Healthcare

Lawsuit: Corizon doctor tells New York City inmate to throw severed finger in trash can

On January 26, 2015, Rudolph Richardson sued the city of New York, prison healthcare contractor Corizon Health Services and Dr. Landis Barnes for allegedly delaying and denying him emergency medical care following an incident in which his cell door slammed shut on his fingers. According to the complaint filed in the District Court of the Southern District of New York, Richardson was hanging out in a common room at the Manhattan Detention Complex (MDC) in June, 2014 when he asked a guard if he [Continue reading]

Thousands of immigrant prisoners moved to undisclosed locations after protesting conditions

Nearly three thousand immigrant prisoners are being transferred to undisclosed federal facilities after a two-day demonstration against indecent living conditions and medical care left the Willacy County Regional Detention Facility in need of repairs. Willacy is a private prison operated by the Management and Training Corporation (MTC), where thousands of inmates are housed in khaki-colored Kevlar domes. Located less than an hour north of the Mexico border in the town of Raymondville, Texas, [Continue reading]

Florida plans to rebid and revamp troubled prison medical contracts

Florida’s newly-minted corrections chief Julie Jones has announced that her department will rebid $1.4 billion worth of private contracts to provide healthcare to approximately 100,000 inmates across the state. The majority of those contracts are held by the nation’s largest and most controversial prison medical provider, Corizon Health Services. Another private provider, Wexford Health Sources, will have its contracts put up for bidding as well. Under those agreements, Florida was [Continue reading]

Report: Incarcerated people more likely to suffer from chronic illness and infectious disease than public

The federal Bureau of Justice Statistics released a new report (PDF) this month on the health of incarcerated people in state and federal lock-ups from 2011-12. The study focused on both prisoners (i.e. people serving longer sentences) and jail inmates (i.e. people awaiting trial or serving shorter sentences), and found they were not only more likely to have had chronic medical conditions and/or infectious disease than the general population, but were also often denied prescription medication [Continue reading]

New wrongful death lawsuit raises more questions about coming Rikers Island reforms

On February 11th, the Associated Press reported that the mother of deceased Rikers Island inmate Quannell Offley was suing New York City for her son’s wrongful death. The lawsuit is one of many facing the city over Rikers Island and comes after months of reports detailing abuse and neglect by the city’s prison staff. According to the lawsuit, Offley told prison guards on multiple occasions that he wanted to kill himself after being placed in solitary confinement. His final threat [Continue reading]

Corizon Health Services could (and should) lose its $1.2 billion contract with Florida

Florida’s new corrections secretary, Julie Jones, is threatening to toss out Corizon Health Services’ $1.2 billion contract with the state if they refuse to negotiate a new deal “with an eye to enhancing prescription drug delivery, mental health services and nursing care [including] requiring more registered nurses to be on hand rather than less-skilled staffers.” The nation’s largest for-profit healthcare provider in prisons was also recently accused of [Continue reading]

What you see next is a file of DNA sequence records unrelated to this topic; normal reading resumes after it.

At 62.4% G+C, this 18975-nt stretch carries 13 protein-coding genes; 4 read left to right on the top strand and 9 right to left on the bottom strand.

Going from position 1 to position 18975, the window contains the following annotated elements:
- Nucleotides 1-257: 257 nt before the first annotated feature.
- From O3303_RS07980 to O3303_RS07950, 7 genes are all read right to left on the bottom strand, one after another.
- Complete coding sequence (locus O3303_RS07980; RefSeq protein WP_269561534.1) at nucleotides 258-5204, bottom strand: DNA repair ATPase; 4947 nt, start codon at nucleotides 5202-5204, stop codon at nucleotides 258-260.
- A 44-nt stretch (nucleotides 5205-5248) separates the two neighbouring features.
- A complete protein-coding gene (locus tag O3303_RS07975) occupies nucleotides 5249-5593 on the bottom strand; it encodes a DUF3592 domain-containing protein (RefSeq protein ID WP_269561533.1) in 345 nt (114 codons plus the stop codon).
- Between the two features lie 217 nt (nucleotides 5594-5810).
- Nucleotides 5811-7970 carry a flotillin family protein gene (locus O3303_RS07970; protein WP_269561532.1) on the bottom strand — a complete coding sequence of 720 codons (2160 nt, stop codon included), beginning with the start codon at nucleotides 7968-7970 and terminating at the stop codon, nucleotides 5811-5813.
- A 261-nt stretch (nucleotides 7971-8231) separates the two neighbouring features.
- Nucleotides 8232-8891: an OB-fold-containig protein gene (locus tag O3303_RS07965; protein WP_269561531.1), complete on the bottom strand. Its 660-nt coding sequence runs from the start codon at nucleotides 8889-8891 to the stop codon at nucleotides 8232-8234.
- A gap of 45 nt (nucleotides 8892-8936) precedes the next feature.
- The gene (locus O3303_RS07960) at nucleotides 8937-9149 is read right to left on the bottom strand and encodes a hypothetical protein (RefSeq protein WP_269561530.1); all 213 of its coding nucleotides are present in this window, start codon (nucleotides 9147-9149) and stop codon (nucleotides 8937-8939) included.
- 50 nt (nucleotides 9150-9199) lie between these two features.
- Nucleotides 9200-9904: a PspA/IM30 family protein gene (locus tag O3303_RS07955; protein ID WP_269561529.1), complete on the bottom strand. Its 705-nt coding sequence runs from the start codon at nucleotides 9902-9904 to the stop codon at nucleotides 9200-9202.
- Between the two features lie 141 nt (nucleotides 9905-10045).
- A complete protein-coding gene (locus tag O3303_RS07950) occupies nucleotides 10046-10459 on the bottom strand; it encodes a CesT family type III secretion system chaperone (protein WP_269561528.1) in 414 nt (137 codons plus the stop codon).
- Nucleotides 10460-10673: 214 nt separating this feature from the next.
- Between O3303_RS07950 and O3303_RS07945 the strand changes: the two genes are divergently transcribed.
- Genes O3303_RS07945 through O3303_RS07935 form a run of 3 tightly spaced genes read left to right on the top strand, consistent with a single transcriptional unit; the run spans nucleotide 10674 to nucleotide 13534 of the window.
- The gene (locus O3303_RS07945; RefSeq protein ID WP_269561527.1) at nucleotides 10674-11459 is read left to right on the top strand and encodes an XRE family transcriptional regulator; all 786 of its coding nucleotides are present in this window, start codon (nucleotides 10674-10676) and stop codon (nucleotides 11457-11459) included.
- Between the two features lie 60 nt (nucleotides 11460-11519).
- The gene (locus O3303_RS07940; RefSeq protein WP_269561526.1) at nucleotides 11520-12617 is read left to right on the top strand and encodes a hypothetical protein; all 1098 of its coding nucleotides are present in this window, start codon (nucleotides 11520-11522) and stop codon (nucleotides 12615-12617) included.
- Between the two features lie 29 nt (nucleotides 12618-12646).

Report: Corizon’s “flagrantly inadequate, substandard and dangerous” care killed Rikers prisoner Bradley Ballard

The New York State Commission on Correction released a new report this week, detailing the findings from its investigation into the horrific and preventable death of mentally ill black inmate, Bradley Ballard. Ballard was left in his cell for six days straight in September, 2013. Guards shut the water off to his cell for over four days, and not once during that time was he treated for his schizophrenia and diabetes. On the rare occasion that he was seen by a medical worker, their talks [Continue reading]

NYC’s new rules for solitary are not the reforms we’ve been looking for

Would NYC’s new rules for solitary confinement have saved the life of 19-year-old Andy Henriquez? Henriquez was brought to Rikers Island when he was only 16. Three years later, he was still awaiting trial when he was placed in isolation. Henriquez had complained of chest pains for seven months before being thrown in ‘the bing,’ but no one at the prison took him seriously. Health and correction staff ignored Henriquez’ increasingly-dire calls for help, to the [Continue reading]

NYC Doubles Down on Solitary Confinement with Latest Rikers “Reforms”

The AP reports that the NYC Board of Correction (BOC) will vote this coming Tuesday on changes to solitary confinement on Rikers Island, including a new Enhanced Supervision Housing Unit (ESHU) for the prison’s “most dangerous” inmates and policies that seek to limit punitive segregation for other inmates, particularly the mentally ill and juveniles aged 16-21. The proposed BOC rules also include: Ending isolation for ‘owed time‘ Ending isolation for [Continue reading]

Rikers Island Reform: the Good, the Bad and the Omitted

After a summer and fall wracked with reports of violence, corruption and abuse on Rikers Island, it seems like change, in some form, is finally on its way. Growing protests over law enforcement brutality and the advent of prosecutions, federal lawsuits, committee reports and policy changes now conspire to face down many of the NYC Dept. of Corrections’ worst demons. Some of the possible reforms have yet to germinate, such as those stemming from the Justice [Continue reading]
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